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Cannes: 'Foxcatcher' Tells Riveting Murder Tale, as Award Season Beckons (POSTER)

Festivals
by Anne Thompson
May 24, 2014 3:14 PM
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Channing Tatum and Mark Ruffalo in "Foxcatcher."
Carell in 'Foxcatcher'

Expectations were running high at festival midpoint at Cannes for Bennett Miller's "Foxcatcher," which did not disappoint the international critics Monday morning, who gave the film a healthy round of applause. With "Capote" and "Moneyball" behind him, Cannes anointed the director with a first-time competition auteur slot. Sure enough, Jane Campion's jury gave him the Best Director prize for this intense murder drama financed by Annapurna. 

Sony Pictures Classics gave Miller more time to tinker with his true story, pushing back its debut from AFI in November to spring in Cannes. Miller has delivered a chiseled portrait (at 132 minutes) of how two brother Olympic wrestlers (older coach Mark Ruffalo and competitor Channing Tatum) run afoul of their troubled wealthy patron, John E. Du Pont (Steve Carrell), ending in unexpected murder. The movie is at the same time intimate and distant, painstakingly exploring the nuances of these inarticulate characters and trying to approximate the reality of what happened to them. 

"Within two minutes of seeing this story I knew I was going to make the film," Miller told Canal Plus. "I was drawn to it. I don't know why." He elaborated at the press conference, saying: "When I heard the story the details were so bizarre, about this patrician family and wrestling. It seemed so bizarre and absurdist yet it felt very familiar. Within the story there were themes that seemed larger than the story."

Both Carrell's Du Pont and Tatum's Mark Schulz are incommunicative and hold their emotions close--until they explode. Both Carrell, whose seething silence and dead eyes are chilling, and taciturn athlete Tatum reach for performances we have not seen them give before. Ruffalo is as good as ever as the older brother trying to save his beloved sibling from the confusing dysfunctional relationship he has developed with his wealthy mentor, who demands not only wrestling trophies but intimate physical contact, confusingly hard to parse in the context of wrestling bouts.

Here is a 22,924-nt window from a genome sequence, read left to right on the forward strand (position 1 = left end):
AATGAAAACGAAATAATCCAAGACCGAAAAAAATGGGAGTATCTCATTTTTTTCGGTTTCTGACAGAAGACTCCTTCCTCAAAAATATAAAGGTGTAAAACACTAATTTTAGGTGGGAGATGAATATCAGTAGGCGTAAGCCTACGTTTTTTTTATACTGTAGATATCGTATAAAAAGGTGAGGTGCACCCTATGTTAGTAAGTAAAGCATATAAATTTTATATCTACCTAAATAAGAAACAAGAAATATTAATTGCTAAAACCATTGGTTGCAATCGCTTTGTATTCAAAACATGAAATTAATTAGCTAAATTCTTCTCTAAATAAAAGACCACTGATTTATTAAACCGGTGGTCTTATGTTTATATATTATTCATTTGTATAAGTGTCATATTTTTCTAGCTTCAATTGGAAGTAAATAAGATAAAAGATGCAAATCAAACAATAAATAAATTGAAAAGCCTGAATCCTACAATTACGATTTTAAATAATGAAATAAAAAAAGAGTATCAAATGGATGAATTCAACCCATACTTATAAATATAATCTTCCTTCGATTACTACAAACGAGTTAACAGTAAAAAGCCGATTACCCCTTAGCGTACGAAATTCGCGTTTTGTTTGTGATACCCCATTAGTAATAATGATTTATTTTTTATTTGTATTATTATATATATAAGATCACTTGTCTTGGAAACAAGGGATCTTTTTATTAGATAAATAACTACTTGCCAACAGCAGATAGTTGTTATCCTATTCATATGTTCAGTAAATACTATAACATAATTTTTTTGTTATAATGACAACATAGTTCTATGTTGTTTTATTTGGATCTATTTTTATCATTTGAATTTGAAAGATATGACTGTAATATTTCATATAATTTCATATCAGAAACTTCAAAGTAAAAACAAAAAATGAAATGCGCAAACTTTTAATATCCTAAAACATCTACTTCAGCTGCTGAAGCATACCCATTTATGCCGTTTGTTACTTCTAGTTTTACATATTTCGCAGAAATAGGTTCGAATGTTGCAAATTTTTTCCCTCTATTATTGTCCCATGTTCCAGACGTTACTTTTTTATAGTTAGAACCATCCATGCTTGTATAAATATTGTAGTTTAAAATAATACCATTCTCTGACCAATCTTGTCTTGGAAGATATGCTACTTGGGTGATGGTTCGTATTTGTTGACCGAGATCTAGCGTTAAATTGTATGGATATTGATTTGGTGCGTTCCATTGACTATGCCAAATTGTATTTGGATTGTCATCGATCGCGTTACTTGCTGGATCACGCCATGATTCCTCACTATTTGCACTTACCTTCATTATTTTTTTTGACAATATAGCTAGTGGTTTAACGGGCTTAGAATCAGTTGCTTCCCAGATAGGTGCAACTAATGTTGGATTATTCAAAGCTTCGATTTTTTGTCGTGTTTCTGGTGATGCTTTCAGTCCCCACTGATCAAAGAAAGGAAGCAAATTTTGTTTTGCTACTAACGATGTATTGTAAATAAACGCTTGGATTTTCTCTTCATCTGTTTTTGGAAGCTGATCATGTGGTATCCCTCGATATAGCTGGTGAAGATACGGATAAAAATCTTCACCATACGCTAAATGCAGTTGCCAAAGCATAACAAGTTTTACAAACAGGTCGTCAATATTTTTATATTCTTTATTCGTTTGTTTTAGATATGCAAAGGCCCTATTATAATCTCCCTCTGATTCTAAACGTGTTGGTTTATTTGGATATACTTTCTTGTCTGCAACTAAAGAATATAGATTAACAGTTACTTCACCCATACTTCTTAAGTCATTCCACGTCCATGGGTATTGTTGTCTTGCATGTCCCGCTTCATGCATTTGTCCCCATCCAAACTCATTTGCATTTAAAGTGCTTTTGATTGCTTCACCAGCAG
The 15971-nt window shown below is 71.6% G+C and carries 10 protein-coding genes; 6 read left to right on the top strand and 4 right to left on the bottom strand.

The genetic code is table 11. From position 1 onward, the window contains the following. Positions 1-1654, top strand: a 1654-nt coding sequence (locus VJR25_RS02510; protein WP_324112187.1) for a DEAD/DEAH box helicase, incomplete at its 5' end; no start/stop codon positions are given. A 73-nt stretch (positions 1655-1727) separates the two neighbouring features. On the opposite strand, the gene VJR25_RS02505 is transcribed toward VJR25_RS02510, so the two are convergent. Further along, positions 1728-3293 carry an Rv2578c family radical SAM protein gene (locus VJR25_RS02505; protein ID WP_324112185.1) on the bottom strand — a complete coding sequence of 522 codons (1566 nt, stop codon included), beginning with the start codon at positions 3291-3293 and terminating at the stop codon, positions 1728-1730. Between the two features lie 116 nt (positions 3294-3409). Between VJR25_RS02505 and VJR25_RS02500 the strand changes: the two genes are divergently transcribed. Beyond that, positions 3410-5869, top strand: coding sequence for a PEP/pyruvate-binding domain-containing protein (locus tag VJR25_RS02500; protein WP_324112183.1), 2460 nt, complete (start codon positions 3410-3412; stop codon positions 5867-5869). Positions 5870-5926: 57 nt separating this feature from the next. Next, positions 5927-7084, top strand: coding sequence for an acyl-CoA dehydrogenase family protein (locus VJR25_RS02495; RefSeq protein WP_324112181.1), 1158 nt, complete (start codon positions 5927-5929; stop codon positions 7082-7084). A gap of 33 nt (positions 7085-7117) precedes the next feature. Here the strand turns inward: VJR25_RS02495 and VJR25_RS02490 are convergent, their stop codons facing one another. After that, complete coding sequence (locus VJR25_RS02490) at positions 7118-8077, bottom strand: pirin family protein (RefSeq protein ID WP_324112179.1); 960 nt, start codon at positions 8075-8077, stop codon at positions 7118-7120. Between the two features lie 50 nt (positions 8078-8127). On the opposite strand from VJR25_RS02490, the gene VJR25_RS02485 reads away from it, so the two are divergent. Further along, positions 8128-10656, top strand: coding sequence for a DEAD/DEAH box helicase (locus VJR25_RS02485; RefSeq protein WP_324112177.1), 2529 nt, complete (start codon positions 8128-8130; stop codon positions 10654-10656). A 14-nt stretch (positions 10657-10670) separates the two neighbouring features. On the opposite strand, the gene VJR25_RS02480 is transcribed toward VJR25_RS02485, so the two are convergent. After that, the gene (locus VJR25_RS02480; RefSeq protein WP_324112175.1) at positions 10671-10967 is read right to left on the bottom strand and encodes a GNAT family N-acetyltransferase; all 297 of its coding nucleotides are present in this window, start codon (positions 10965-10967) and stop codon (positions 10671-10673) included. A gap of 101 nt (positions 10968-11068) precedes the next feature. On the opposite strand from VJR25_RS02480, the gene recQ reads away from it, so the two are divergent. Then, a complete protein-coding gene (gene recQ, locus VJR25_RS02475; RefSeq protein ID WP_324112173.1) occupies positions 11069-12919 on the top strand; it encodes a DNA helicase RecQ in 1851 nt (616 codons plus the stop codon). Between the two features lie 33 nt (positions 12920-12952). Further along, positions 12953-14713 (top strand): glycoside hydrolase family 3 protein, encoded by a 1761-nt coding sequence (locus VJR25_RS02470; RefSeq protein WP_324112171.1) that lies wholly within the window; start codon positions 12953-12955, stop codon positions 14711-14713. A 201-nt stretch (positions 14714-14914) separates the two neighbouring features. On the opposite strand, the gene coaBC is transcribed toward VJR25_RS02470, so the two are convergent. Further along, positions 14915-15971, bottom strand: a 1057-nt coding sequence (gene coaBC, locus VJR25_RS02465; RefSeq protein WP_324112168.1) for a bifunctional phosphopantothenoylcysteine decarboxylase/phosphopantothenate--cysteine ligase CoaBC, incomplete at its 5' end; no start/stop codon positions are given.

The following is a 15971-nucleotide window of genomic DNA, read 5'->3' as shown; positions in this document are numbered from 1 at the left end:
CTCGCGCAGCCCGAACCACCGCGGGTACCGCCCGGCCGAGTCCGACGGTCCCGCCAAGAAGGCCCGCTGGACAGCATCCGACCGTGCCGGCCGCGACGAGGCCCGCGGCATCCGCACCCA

While the older Schultz has a wife (Sienna Miller) and family and has moved on to coaching post-Olympics, both his younger brother and Du Pont share stunted lives. Du Pont feels inadequate with his dominating equestrienne mother (Vanessa Redgrave), who withholds approval of his wrestling endeavors. He has never earned respect honestly his entire life; his mother paid for his one childhood friend, he tells Mark in a rare confession. For his part, Mark has lead a lonely and sports-centered life, leaning on his brother for emotional support. Inevitably, the two men both want to be his trusted coach. 

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